210: Type Variables (Haskell)
June 9, 2018
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In Haskell, type variables are roughly the equivalent of generics in languages like Java. They enable a function to operate on and return different types, so long as the function doesn’t depend on any specific behavior of the types involved. (These are called polymorphic functions.)
For instance, if in GHCI we use
:t head to examine the type of the
head function which returns the first element of a list, we see it has the type
head :: [a] -> a.
a is a type variable, meaning it could be any type. This just means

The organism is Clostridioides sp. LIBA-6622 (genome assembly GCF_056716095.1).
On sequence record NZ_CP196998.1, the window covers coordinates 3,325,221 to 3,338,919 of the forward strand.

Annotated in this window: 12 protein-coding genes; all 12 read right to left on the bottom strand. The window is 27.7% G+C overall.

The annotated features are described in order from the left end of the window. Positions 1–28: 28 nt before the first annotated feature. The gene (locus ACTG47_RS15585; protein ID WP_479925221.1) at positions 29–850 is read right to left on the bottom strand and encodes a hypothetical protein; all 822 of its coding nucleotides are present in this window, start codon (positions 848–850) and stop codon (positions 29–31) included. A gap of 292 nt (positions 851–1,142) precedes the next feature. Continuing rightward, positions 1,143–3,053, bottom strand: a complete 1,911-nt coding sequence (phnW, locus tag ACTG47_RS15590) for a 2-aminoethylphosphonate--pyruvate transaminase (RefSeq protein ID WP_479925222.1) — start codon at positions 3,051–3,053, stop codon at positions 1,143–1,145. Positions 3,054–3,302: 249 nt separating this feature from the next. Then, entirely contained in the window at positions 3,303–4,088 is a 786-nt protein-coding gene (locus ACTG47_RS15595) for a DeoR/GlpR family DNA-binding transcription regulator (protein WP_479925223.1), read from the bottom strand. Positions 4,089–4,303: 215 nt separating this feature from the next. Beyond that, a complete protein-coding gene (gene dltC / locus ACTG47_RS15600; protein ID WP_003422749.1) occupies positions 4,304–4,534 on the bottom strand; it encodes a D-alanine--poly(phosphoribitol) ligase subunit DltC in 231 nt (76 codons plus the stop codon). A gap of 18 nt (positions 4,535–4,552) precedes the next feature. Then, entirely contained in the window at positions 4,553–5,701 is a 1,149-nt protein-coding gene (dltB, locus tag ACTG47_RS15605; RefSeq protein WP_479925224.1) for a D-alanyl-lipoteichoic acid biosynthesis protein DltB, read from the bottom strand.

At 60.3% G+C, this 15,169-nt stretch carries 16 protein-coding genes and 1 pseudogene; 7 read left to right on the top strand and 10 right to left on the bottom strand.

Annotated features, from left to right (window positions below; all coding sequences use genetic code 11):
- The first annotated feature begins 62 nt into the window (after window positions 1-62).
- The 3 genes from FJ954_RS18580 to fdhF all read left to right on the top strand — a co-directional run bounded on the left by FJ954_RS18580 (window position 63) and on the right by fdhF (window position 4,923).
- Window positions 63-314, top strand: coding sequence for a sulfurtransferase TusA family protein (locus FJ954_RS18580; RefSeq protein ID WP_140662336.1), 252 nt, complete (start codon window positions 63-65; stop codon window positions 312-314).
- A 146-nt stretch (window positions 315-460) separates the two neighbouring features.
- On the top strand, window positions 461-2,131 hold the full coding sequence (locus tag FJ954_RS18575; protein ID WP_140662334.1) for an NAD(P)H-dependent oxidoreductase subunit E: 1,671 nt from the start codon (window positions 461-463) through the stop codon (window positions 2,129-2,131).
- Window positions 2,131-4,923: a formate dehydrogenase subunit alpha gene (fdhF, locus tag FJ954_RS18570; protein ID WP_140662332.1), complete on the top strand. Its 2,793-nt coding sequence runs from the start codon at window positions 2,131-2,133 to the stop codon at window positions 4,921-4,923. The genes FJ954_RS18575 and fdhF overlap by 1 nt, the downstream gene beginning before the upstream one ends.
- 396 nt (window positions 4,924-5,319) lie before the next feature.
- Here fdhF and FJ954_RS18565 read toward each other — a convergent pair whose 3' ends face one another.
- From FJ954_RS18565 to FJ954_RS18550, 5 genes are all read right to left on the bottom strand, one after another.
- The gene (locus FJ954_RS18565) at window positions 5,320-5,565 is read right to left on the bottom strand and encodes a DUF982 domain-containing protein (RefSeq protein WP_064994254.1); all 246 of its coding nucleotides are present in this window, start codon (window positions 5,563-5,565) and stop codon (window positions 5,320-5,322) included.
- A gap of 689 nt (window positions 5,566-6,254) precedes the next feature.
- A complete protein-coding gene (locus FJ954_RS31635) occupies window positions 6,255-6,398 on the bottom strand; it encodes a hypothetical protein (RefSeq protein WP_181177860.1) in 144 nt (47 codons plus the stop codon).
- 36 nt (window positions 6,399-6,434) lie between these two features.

head takes a list with elements of any type
a and returns a single element of that same type.
As another example,
:t fst gives
fst :: (a, b) -> a. Since pairs in Haskell aren’t homogenous, it’s possible that a pair’s first and second elements have different types
b respectively (although they could be the same).
fst just returns a single element of type